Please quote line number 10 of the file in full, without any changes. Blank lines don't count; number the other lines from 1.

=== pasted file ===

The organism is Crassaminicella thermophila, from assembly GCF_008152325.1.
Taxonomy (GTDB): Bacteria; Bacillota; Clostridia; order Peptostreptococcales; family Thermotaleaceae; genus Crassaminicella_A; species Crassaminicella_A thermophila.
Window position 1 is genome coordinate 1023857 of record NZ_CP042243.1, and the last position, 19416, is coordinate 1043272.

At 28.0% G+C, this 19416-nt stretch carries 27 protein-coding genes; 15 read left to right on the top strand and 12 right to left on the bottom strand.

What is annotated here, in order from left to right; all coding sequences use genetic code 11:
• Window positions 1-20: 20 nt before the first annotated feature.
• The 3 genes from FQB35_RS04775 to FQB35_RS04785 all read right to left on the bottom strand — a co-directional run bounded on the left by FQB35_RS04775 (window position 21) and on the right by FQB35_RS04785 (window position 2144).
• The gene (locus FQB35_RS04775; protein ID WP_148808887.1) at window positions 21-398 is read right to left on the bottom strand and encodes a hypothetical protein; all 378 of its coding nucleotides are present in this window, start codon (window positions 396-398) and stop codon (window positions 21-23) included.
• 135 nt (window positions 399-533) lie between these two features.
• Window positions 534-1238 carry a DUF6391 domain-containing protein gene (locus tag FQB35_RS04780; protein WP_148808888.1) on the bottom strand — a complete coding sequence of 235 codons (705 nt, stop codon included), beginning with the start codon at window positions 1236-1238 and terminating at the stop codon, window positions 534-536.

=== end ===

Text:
• Window positions 534-1238 carry a DUF6391 domain-containing protein gene (locus tag FQB35_RS04780; protein WP_148808888.1) on the bottom strand — a complete coding sequence of 235 codons (705 nt, stop codon included), beginning with the start codon at window positions 1236-1238 and terminating at the stop codon, window positions 534-536.